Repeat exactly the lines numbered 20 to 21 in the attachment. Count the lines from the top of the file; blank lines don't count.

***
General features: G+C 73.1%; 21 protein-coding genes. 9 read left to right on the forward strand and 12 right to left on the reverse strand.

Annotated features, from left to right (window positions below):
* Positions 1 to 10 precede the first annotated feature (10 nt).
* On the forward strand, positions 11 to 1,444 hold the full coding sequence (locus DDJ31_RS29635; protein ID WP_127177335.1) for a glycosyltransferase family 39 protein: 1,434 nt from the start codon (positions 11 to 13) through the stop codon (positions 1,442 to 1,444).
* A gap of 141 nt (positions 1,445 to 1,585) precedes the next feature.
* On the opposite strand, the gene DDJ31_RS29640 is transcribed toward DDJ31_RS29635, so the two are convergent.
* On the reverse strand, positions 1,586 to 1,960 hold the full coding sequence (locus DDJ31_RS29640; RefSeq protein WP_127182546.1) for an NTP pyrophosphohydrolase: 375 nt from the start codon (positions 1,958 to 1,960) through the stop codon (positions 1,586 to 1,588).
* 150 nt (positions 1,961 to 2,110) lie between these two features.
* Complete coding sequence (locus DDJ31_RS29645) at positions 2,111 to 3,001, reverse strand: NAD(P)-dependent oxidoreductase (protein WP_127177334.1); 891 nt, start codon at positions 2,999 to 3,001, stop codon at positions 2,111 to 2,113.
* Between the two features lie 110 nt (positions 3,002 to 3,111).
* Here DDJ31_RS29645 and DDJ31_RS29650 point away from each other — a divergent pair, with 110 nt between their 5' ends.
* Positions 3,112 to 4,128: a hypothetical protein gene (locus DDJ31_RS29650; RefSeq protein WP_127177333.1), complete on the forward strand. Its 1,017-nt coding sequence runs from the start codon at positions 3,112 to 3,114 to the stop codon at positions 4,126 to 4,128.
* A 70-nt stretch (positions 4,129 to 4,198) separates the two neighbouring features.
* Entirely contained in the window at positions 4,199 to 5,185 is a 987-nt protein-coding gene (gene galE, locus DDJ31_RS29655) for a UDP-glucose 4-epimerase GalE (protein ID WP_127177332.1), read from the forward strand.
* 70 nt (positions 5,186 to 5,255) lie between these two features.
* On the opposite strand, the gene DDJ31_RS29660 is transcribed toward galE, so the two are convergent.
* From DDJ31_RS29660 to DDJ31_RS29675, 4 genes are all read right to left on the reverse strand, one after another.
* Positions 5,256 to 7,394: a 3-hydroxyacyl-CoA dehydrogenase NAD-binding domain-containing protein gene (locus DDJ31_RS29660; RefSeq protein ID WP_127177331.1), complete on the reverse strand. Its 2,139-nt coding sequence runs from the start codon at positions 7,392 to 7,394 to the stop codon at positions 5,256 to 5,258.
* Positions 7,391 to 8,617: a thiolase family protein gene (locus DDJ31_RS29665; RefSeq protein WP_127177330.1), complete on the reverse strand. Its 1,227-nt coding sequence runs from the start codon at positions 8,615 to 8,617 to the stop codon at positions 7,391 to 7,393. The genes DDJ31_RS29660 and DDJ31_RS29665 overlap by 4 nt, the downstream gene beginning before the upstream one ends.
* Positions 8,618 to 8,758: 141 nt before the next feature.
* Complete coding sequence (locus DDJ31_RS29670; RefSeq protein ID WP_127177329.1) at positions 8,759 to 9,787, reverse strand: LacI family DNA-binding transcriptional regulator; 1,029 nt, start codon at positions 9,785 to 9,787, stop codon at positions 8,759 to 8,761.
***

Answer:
* Positions 8,618 to 8,758: 141 nt before the next feature.
* Complete coding sequence (locus DDJ31_RS29670; RefSeq protein ID WP_127177329.1) at positions 8,759 to 9,787, reverse strand: LacI family DNA-binding transcriptional regulator; 1,029 nt, start codon at positions 9,785 to 9,787, stop codon at positions 8,759 to 8,761.